We have been riding our bikes in to Mackay for exercise and sight seeing. It has been a bit windy but still quite warm except for the last couple of days when it has been very windy and raining hard. We handled the traffic Ok but did not fare so well with the magpies!
We rode on the Bluewater Trail which is a local council constructed trail around the outside of the city. Mackay itself has 2 large shopping centres but we have not found much else to do that is easily accessible from our marina location.
- Liberator dwarfed by neighbouring boats
The view of the Mackay Marina from our berth
Mackay Harbour rock wall provides protection from cyclones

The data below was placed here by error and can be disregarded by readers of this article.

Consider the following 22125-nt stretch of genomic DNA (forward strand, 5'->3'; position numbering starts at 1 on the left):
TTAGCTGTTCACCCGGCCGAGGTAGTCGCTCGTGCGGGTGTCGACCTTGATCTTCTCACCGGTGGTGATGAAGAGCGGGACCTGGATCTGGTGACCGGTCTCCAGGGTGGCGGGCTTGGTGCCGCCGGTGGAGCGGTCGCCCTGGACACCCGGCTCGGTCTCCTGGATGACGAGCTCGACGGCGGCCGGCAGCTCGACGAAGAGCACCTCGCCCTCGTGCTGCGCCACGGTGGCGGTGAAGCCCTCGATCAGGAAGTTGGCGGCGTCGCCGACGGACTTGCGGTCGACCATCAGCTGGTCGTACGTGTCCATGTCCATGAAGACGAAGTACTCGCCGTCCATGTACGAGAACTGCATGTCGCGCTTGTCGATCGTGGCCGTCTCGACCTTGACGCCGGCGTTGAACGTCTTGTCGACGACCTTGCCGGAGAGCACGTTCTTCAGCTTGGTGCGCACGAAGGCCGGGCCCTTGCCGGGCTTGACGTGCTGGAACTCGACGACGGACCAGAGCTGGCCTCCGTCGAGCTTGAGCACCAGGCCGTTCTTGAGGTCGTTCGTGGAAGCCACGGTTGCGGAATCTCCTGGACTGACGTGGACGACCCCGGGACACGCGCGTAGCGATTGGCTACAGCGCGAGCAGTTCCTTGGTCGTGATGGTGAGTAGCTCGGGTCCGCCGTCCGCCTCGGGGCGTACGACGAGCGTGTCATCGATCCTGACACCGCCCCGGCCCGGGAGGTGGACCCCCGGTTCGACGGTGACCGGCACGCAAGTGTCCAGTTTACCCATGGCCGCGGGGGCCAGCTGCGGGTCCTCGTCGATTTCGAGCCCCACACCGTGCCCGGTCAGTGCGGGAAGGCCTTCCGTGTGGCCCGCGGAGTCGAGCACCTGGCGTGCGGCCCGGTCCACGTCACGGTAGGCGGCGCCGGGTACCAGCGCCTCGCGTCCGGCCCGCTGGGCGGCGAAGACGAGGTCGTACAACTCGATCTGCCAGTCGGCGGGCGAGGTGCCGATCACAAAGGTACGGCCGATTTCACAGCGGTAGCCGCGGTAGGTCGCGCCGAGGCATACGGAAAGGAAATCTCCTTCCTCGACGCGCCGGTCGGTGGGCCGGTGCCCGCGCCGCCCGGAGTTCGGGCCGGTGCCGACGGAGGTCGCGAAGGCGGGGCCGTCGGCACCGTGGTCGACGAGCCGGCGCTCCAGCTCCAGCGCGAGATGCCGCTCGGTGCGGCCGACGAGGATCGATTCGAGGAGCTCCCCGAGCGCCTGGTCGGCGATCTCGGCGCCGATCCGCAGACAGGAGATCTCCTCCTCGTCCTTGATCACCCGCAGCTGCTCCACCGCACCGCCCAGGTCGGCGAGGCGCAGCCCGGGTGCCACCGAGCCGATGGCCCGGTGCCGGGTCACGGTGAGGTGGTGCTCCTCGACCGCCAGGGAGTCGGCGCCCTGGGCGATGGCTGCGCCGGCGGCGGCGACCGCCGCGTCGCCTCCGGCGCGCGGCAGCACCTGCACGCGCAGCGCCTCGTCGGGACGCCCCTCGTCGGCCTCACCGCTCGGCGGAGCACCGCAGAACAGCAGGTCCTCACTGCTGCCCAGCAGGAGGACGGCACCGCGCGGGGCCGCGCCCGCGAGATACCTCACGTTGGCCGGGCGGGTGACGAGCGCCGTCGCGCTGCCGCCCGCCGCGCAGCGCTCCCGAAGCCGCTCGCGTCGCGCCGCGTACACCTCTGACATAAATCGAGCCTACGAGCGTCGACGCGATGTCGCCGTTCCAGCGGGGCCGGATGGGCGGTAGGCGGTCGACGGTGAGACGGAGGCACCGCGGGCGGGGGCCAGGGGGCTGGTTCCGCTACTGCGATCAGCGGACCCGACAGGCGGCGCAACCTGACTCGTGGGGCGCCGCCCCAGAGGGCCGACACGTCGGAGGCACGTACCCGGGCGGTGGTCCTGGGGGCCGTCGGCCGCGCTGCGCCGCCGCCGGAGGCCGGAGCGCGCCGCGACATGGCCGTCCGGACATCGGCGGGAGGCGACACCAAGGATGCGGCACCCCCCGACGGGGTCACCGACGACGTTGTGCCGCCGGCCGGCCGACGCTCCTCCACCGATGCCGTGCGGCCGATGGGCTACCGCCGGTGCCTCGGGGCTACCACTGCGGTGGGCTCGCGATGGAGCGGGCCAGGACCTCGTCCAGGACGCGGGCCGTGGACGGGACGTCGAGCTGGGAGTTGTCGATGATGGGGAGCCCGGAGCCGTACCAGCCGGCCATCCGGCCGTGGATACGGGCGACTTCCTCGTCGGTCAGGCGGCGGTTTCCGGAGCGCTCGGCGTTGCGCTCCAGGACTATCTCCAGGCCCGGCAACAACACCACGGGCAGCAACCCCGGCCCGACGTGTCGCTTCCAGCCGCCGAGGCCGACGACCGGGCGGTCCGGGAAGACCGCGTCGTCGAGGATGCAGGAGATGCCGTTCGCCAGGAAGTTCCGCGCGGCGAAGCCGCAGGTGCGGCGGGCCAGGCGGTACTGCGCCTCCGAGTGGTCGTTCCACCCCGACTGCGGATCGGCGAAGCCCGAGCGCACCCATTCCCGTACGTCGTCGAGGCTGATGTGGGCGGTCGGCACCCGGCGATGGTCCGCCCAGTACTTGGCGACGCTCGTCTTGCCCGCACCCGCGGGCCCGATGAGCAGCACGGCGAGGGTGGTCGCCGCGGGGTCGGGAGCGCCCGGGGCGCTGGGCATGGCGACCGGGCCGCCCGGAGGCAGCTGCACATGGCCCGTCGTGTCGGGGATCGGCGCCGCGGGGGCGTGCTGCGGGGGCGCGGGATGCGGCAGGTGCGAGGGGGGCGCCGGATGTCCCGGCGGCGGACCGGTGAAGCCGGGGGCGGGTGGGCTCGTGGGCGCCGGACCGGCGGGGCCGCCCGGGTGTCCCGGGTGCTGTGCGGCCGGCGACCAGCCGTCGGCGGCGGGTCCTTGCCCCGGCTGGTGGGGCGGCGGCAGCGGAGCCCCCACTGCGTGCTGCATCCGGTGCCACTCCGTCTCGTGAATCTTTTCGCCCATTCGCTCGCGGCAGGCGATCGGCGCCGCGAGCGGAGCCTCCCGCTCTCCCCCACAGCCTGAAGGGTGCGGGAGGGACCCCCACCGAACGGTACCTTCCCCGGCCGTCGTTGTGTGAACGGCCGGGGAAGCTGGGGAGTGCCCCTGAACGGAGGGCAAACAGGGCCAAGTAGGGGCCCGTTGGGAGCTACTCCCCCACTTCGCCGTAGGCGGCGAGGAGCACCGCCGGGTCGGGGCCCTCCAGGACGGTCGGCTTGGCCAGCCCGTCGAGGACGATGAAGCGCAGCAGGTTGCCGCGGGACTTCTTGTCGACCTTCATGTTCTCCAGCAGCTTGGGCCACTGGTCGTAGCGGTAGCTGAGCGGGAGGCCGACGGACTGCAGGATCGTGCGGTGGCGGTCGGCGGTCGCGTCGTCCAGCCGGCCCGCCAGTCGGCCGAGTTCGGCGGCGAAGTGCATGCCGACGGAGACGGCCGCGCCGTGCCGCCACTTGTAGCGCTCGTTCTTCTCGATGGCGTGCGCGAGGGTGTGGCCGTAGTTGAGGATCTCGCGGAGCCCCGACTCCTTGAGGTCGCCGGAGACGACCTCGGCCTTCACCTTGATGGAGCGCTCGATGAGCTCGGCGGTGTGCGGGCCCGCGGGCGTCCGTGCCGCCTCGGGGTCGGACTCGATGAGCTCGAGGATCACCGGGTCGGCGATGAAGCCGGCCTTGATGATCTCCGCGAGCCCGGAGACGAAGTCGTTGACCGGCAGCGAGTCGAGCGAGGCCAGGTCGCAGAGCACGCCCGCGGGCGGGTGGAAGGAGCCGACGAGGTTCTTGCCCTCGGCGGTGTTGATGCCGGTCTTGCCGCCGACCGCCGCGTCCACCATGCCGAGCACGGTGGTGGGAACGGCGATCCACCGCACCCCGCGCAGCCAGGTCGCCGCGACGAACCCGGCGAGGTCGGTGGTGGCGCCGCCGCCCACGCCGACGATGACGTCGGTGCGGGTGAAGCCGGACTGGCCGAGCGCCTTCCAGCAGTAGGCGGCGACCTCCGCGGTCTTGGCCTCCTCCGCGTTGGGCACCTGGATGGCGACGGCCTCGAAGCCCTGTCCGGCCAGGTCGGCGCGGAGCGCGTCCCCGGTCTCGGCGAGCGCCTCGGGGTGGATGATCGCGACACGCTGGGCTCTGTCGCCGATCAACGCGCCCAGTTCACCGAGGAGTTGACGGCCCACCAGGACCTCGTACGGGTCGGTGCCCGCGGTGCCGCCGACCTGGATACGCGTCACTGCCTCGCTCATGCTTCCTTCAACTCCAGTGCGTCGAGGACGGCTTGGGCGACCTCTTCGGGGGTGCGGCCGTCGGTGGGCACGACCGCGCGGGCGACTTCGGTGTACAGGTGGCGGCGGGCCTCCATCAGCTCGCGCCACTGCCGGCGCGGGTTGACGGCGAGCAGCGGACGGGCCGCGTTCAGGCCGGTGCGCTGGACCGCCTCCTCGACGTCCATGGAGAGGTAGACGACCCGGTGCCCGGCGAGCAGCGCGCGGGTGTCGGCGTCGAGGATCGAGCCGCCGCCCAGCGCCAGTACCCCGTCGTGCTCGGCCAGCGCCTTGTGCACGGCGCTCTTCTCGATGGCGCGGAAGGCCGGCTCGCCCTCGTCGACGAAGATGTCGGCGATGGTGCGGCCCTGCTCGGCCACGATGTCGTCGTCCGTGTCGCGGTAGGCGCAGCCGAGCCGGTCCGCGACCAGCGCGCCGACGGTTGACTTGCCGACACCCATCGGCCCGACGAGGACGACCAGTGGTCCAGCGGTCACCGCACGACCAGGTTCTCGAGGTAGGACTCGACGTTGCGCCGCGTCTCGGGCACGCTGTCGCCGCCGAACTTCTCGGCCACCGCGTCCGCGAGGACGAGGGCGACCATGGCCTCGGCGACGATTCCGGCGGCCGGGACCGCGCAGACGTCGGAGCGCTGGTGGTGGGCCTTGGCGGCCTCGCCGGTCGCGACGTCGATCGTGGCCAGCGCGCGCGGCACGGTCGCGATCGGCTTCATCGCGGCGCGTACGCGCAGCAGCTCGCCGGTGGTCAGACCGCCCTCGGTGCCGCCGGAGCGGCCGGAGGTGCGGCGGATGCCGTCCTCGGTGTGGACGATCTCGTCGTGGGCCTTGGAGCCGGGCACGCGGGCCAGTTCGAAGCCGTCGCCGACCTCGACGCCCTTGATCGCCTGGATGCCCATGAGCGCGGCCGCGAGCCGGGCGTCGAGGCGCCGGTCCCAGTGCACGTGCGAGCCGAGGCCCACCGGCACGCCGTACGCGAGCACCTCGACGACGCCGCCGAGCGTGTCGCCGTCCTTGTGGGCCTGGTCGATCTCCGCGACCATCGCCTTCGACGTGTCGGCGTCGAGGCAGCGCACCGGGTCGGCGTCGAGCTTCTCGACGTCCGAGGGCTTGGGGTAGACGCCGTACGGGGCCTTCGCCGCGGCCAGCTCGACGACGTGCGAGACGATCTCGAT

- Liberator at Island Head from Jim
Rougher than it looks at Mackay
Historic Light House at Mackay
Another view of harbour wall being made higher
Day 20, WEDNESDAY 17th September, 2014
We left Island Head at 08:15 in slightly choppy conditions which improved after a couple of hours, leaving behind our companions, David and Jim on their boats, Mandalay and Storm Boy II. Our destination is Mackay but we needed to stop for the night at Curlew Island which is a little over half way.
Curlew island is quite small and not a great anchorage for the conditions (north westerly winds) but we managed quite well with our new stabilisers.
On the way to Mackay we passed Hay Point which is the terminal for coal exports. Outside there were lots of ships waiting to load up.
Ship at anchor at Hay Point
Ship Dodgem at Hay Point
And, to add to our excitement for today, we saw this very close to our boat:
Rescue practice at Mackay
Day 19, TUESDAY 16th September 2014